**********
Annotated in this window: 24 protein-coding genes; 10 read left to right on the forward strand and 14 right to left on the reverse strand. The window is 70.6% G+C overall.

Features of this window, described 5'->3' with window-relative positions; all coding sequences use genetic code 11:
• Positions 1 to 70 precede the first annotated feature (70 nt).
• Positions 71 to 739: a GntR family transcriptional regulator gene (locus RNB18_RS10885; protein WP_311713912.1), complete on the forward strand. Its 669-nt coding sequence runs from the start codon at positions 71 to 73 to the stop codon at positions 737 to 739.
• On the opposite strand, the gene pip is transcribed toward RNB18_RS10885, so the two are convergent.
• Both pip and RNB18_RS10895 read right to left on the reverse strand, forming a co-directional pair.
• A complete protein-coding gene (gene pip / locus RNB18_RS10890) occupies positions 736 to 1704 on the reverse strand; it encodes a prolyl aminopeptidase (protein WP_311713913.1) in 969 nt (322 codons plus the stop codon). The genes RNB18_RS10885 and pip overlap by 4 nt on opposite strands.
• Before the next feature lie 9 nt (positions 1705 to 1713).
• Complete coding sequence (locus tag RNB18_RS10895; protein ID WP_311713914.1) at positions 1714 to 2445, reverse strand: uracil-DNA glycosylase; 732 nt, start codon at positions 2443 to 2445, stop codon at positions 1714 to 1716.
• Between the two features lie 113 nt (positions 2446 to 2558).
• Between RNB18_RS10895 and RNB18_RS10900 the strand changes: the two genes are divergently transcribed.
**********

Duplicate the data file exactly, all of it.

Annotated in this window: 24 protein-coding genes; 10 read left to right on the forward strand and 14 right to left on the reverse strand. The window is 70.6% G+C overall.

Features of this window, described 5'->3' with window-relative positions; all coding sequences use genetic code 11:
• Positions 1 to 70 precede the first annotated feature (70 nt).
• Positions 71 to 739: a GntR family transcriptional regulator gene (locus RNB18_RS10885; protein WP_311713912.1), complete on the forward strand. Its 669-nt coding sequence runs from the start codon at positions 71 to 73 to the stop codon at positions 737 to 739.
• On the opposite strand, the gene pip is transcribed toward RNB18_RS10885, so the two are convergent.
• Both pip and RNB18_RS10895 read right to left on the reverse strand, forming a co-directional pair.
• A complete protein-coding gene (gene pip / locus RNB18_RS10890) occupies positions 736 to 1704 on the reverse strand; it encodes a prolyl aminopeptidase (protein WP_311713913.1) in 969 nt (322 codons plus the stop codon). The genes RNB18_RS10885 and pip overlap by 4 nt on opposite strands.
• Before the next feature lie 9 nt (positions 1705 to 1713).
• Complete coding sequence (locus tag RNB18_RS10895; protein ID WP_311713914.1) at positions 1714 to 2445, reverse strand: uracil-DNA glycosylase; 732 nt, start codon at positions 2443 to 2445, stop codon at positions 1714 to 1716.
• Between the two features lie 113 nt (positions 2446 to 2558).
• Between RNB18_RS10895 and RNB18_RS10900 the strand changes: the two genes are divergently transcribed.